Mid Coast NSW Rural Fire Service district officer Stuart Robb has described this bushfire season as a complete 180 from last year's horror season.
Mr Robb said ongoing rain through December and the first weeks of January had put the district in a great position to see out the rest of the season without major incident.
"This year has been very good as far as the weather goes," he said.
"Most of the fire response that we've had over the last six to eight weeks has been nuisance fires."
Mr Robb said the low incident rate was largely repeated across NSW, although there had been harvest fires and grass fires in the State's west.
He said there had been 4000 fires across NSW this season, with a total of 26,810 hectares burnt and one home lost.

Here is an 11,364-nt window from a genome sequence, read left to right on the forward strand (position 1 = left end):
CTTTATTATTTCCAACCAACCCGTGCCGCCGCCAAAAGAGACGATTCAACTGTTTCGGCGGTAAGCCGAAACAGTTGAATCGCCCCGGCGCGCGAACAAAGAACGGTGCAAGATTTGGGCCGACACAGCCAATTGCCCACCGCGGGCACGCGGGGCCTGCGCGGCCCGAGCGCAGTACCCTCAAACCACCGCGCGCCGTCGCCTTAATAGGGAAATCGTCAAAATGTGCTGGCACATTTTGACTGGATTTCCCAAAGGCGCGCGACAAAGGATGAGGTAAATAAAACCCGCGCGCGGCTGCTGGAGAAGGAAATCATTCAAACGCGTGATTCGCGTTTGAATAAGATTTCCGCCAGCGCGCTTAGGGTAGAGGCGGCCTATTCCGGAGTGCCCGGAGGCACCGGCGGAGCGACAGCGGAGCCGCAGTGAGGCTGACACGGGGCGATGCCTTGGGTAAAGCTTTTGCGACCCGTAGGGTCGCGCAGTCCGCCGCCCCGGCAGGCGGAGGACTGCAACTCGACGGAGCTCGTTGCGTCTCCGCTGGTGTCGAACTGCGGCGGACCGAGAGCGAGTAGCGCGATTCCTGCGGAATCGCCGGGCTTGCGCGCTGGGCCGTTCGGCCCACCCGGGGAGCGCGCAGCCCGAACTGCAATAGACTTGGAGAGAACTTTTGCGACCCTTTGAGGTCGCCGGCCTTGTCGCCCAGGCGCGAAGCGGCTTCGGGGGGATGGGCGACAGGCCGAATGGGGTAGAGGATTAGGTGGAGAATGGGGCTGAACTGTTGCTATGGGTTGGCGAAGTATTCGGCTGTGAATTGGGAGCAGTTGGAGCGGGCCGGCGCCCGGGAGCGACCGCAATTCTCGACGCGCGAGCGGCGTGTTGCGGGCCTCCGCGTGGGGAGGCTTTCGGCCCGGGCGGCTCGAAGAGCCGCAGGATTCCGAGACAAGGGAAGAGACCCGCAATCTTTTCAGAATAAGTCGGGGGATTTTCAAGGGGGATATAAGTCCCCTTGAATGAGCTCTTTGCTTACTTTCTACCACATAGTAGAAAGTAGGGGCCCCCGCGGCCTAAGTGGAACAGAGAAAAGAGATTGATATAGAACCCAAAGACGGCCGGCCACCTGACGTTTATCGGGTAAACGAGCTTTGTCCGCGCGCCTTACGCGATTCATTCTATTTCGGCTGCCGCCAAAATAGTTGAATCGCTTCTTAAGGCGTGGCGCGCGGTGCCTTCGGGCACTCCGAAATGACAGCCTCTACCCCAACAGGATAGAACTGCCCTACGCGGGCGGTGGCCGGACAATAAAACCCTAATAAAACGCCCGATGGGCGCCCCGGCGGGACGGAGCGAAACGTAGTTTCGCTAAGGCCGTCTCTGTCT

By comparison, there were more than 9500 fires, 3.67 million hectares burnt and 1000 homes lost across the State during the same period last season.
Mr Robb said the favourable weather conditions had provided the district's volunteers with some well-deserved rest.
"It's a great opportunity for our volunteers to get a break, rather than last year when they were working long shifts over multiple days and doing that relentlessly," he said.
Mr Robb said the volunteers would focus on training and preparation over the next few months, and begin hazard reduction work when the conditions became suitable.
"There is always plenty for them to do," he said.
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Mr Robb said it was likely the bushfire season would come to a close at the end of March, unless conditions changed dramatically between now and then.
But despite the moist conditions on the ground and the expectation for more rainfall, he said it still wasn't a time to get complacent.
"It is important that people are aware that we're still in the bushfire danger period, so they should ensure they've got a bushfire survival plan in place," Mr Robb said.
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